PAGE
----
That Chicago Sound
Elaine Equi, Kimberly Lyons and
Sharon Mesmer wrote to us regarding
our post *The Chicago School* in
reponse to Sharon Mesmer and Elaine
Equi's recent reading at the Bowery
Poetry Club. Elaine wrote:
"...I think you're right, there is a Chicago sound -- funny, talky, kind of
surreal (they were big there for a while)."
Kimberly Lyons sent us the following response.
I'm sweating cuz such a casual remark to you bloggers leads to a thing. Keeps us on our toes!
Sure, I was a freshman and Elaine a senior so to speak at Columbia College. A few years later Sharon Mesmer, and Debbie Pintonelli and Connie Deanovitch came to Columbia. We all studied with Paul Hoover and in some sense Maxine Chernoff. But there wasn't a school. Not sure how much social interaction there was of any of the aforementioned parties until NYC. There certainly are shared concerns through time in the work and styles if you will among these writers and many more - but I know most of them would resist identification as "Chicago" writers.
Elaine E and Jerome S. were at one time part of and even originators of a scene that I think came off of a punk and performance and various literary affilitations . Their work and audiences became inclusive of LA cohorts that I think involved Amy Gerstler, David Trinidad and others. Once they moved east and after years of intensive individual work they are quite independent and have even individuated from each others work! I think their work now needs to be read in the context of the New York School, including Ron Padgett, Elmslie and Brainard; Lang( and 2nd generation lang po) including Bruce Andrews, Rob Fittterman, Rae Armentrout and many other affilitations that criss-cross coteries. Equi and Sala's early work did manifest that cluster of characteristics you listed --as does Sharon Mesmer's work. The divergences and sympathies among these writer's work would be a longer dialogue and reading. Worth doing.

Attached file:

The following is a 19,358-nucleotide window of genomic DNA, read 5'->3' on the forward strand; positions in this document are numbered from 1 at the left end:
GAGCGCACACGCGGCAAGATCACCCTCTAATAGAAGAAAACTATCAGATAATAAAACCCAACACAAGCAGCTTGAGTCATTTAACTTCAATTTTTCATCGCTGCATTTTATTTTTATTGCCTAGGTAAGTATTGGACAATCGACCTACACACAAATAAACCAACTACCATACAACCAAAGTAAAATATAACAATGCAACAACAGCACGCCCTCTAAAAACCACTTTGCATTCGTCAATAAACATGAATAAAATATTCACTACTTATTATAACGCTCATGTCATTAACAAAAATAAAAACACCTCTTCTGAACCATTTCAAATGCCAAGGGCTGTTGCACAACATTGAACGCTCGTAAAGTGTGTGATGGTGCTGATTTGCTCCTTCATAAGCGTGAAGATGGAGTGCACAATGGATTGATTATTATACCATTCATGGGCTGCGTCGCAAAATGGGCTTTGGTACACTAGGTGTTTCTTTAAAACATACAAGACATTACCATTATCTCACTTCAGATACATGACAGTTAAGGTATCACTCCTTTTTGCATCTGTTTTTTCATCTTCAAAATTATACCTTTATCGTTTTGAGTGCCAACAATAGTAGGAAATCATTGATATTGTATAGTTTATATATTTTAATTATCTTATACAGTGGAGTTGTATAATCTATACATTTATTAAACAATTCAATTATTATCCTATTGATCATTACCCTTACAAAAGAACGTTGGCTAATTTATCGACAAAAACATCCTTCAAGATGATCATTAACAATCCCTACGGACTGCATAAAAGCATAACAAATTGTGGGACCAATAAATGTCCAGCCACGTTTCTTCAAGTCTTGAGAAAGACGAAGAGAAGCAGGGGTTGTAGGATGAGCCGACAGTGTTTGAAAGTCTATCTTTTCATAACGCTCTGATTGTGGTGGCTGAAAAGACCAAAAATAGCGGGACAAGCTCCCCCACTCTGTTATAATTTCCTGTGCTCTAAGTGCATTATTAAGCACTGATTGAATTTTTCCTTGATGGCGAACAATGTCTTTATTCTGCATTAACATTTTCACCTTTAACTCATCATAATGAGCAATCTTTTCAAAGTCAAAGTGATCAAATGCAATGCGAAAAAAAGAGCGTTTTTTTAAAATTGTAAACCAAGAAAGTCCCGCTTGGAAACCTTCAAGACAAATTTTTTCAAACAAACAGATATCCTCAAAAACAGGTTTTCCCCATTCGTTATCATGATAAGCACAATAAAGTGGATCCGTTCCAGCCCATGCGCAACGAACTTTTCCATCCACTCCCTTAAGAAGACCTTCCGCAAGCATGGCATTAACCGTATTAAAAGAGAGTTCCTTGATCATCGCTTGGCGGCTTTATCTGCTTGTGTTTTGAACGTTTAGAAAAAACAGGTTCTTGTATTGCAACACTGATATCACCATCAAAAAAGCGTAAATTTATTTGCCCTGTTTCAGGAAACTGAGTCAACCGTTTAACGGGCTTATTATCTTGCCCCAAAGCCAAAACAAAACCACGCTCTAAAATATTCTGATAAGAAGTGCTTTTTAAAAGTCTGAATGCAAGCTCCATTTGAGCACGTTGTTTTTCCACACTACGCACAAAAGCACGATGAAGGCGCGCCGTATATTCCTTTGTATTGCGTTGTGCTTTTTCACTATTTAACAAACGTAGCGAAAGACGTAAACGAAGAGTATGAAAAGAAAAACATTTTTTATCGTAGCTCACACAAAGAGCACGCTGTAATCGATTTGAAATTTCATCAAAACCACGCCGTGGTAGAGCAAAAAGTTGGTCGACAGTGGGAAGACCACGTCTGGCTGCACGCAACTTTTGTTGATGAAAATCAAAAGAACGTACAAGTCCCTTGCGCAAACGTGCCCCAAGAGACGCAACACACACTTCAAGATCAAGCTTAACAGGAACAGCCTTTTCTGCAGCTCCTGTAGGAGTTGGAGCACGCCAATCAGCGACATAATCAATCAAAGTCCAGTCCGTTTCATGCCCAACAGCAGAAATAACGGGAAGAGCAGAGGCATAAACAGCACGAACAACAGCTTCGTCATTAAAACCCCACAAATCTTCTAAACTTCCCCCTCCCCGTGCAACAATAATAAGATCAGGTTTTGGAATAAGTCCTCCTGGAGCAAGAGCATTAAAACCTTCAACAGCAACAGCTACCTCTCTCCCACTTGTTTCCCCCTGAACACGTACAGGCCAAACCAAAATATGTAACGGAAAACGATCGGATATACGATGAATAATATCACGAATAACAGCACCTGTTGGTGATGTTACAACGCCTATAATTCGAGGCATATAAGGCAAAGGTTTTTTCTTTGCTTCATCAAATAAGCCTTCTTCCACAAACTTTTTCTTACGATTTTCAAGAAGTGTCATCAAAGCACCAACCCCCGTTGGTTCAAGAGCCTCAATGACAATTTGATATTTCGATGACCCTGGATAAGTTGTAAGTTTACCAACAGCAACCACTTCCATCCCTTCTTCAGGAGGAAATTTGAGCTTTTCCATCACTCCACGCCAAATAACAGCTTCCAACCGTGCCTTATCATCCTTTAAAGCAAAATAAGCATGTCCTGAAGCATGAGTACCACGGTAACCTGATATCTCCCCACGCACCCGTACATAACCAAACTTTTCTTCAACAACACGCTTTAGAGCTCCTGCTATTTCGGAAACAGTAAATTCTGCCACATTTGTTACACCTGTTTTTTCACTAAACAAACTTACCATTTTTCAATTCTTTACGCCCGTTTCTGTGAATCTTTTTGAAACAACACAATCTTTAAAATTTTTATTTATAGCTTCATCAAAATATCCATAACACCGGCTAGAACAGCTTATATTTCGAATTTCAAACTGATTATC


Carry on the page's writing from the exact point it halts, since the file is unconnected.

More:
The Chicago poetry scene and the style you allude to or are trying to define, takes its energy, I think, from Chicago's particular working class politics, African American culture (think of the avante garde African American jazz performers coming out of Chicago), comedy, and Chicago's longtime involvement with surrealism - from Breton's famous visit to Maxwell Street to the collecting of the Bergmans; the centerpiece of the Art Institute's Cornell collection. When I was a teen, it was big news when Franklin Rosemont's group threw flour all over Robert Bly at a reading at the Body Politic. The Chicago Imagist painters work also reflects these forces: Big Table magazine, The Little magazine, even Poetry and the Chicago Literary Review and vestiges of other literary scenes has energized activity- even in the ephemeral way of these histories. The brief presence of Ted Berrigan and Alice Notley in Chicago instigated, I believe, a whole new opening up of styles and Barbara Barg, Susie Timmons, Bob Holman, Bob Rosenthal, Shelley Kraut's commitment to poetry and their later moving east. The 15 Chicago Poets group (my tag) are an intereresting constellation. Art Lange's Brilliant Corners, for instance, is a great unsung magazine. Anyway, this is a larger situation and I'm not making a claim for any of the writers' work mentioned as being subsumed in this context - more as being in an unavoidable relationship. My own and Sharon's work, as is evident from her great new collection of stories form Hanging Loose, I think remains haunted by the geography of the experience. The look and feel of things there....